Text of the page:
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Geological Controls on Oil Sands Reservoir and Bitumen Heterogeneity in Athabasca Oil Sands

Milovan Fustic, Geology and Geophysics, University of Calgary, Alberta, CANADA, [email protected]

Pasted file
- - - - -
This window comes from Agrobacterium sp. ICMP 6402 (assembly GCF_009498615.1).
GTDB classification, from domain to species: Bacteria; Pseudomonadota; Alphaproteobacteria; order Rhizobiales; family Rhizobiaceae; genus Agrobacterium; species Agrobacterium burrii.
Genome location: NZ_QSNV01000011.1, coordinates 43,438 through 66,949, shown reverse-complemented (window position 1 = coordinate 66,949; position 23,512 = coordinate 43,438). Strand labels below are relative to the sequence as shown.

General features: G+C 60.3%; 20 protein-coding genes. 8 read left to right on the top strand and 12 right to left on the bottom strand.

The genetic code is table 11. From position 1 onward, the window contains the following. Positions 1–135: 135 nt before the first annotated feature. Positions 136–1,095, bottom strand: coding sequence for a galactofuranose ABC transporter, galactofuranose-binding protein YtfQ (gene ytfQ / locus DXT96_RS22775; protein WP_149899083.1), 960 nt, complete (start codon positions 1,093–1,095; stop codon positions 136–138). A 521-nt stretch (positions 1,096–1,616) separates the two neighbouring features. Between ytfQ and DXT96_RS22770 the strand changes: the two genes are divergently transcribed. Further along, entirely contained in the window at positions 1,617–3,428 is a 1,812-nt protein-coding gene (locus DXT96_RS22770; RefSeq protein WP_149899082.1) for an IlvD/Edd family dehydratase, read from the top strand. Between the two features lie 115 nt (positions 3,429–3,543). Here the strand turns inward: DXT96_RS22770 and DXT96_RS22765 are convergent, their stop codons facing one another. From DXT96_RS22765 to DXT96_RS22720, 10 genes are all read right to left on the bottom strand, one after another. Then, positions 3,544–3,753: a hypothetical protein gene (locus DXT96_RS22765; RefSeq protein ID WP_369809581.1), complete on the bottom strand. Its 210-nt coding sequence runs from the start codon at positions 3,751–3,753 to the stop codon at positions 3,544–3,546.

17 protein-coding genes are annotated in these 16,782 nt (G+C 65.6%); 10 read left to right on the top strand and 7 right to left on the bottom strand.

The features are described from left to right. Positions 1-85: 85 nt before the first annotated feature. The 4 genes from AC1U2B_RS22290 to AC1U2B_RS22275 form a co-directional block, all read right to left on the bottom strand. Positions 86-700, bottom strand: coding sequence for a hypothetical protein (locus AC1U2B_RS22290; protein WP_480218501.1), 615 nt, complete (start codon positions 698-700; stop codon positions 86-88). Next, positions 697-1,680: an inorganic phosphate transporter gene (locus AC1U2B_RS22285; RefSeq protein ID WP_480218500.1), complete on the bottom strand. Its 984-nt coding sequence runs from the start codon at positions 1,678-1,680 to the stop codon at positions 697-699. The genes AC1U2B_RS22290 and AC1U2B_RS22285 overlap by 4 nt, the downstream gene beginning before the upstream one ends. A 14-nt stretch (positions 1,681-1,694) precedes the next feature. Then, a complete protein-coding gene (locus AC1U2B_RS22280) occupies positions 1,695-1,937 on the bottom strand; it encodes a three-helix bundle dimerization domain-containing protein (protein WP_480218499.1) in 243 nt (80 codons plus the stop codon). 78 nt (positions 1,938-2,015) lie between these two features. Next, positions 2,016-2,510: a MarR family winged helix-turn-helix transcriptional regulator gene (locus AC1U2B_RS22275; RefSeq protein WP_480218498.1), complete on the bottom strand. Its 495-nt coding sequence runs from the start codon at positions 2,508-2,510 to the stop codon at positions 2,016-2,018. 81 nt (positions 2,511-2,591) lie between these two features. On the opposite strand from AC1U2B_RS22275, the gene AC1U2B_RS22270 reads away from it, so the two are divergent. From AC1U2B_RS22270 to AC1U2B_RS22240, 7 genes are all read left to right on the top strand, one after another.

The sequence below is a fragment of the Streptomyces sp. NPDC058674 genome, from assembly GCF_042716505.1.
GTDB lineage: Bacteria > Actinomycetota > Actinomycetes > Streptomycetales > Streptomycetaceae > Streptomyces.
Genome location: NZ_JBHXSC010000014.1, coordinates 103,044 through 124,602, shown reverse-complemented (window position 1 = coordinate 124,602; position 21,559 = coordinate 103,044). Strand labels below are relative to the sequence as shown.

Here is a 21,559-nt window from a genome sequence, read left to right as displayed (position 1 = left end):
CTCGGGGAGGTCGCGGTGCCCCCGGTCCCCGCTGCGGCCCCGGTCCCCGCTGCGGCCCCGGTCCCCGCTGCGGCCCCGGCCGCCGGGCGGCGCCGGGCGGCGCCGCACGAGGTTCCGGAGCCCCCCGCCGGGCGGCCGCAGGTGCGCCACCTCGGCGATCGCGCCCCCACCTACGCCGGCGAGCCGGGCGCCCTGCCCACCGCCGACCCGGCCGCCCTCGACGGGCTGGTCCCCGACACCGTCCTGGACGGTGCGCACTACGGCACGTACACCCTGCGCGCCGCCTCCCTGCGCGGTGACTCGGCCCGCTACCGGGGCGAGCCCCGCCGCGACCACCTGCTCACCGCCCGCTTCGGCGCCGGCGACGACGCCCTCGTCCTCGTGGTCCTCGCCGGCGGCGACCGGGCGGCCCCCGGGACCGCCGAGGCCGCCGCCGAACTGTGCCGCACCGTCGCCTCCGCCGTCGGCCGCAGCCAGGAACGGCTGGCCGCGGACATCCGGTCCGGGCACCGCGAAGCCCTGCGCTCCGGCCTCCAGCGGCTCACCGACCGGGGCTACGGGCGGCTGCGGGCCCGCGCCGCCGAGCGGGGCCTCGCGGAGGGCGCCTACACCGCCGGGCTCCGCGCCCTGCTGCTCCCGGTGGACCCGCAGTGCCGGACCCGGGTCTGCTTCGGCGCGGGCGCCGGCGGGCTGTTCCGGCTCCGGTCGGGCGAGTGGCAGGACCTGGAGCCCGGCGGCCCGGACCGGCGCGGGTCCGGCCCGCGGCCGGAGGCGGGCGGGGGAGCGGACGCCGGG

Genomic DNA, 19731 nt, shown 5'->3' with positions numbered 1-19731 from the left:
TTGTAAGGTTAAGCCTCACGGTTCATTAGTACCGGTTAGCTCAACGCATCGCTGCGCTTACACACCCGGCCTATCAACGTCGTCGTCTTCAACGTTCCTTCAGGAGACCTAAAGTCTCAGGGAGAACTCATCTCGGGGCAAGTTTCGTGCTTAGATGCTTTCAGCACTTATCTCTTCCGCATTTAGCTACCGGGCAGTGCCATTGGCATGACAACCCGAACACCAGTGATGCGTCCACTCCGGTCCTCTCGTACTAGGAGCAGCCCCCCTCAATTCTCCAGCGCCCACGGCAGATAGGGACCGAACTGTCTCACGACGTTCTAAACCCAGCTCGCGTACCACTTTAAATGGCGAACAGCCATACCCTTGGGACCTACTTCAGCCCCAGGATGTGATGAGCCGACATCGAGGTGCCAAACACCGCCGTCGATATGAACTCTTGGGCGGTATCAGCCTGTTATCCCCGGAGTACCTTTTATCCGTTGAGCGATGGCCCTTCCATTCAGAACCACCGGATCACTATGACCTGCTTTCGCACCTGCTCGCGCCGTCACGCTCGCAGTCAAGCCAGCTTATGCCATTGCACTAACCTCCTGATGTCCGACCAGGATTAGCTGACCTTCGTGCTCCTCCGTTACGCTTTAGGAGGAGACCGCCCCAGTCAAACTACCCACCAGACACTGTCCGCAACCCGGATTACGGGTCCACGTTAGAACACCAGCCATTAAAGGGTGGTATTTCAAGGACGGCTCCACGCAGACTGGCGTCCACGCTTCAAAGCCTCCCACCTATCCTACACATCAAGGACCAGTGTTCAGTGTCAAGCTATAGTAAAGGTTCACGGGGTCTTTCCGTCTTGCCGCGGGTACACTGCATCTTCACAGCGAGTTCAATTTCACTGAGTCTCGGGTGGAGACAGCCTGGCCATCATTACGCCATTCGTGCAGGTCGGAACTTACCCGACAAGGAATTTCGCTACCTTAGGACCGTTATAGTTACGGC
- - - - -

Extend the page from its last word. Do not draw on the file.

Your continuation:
Biodegraded oils dominate the world petroleum inventory, with the largest oil reserves being heavy oils and tar sands on the flanks of foreland basins in the Americas. The Athabasca Oil Sands of north-eastern Alberta is among the largest of them; however, despite much reservoir characterization the heterogeneity of bitumen is poorly known. A better understanding of the nature of bitumen and its spatial distribution is essential for future exploration, improvements in existing operations and for further academic and research studies. A detailed investigation of the variations in bitumen saturation and its composition in various depositional facies and investigation of suspected on-going anaerobic methanogenesis along the bitumen–water interface will be conducted.  Heterogeneity analysis on both regional and reservoir scales are expected to determine a relationship between depositional facies and petroleum composition including acids and geocatalysts. The first step will be to use geophysical logs, core and outcrop data from the McMurray Formation to build a geological framework and to create a sample database. The second step is to do lab analysis of bitumen extracts and solid residues. Upon the solid phase extraction, bitumen will be analysed for basic oil composition by Iatroscan, and then gas chromatography, and gas chromatography-mass spectrometry will be applied for advanced characterization including biomarkers identification. Finally, integrating lab data with petrophysical and geological data and analysis of 3D spatial distribution of bitumen, will facilitate the development of a predictive tool for bitumen heterogeneity as function of reservoir heterogeneity will conclude investigation.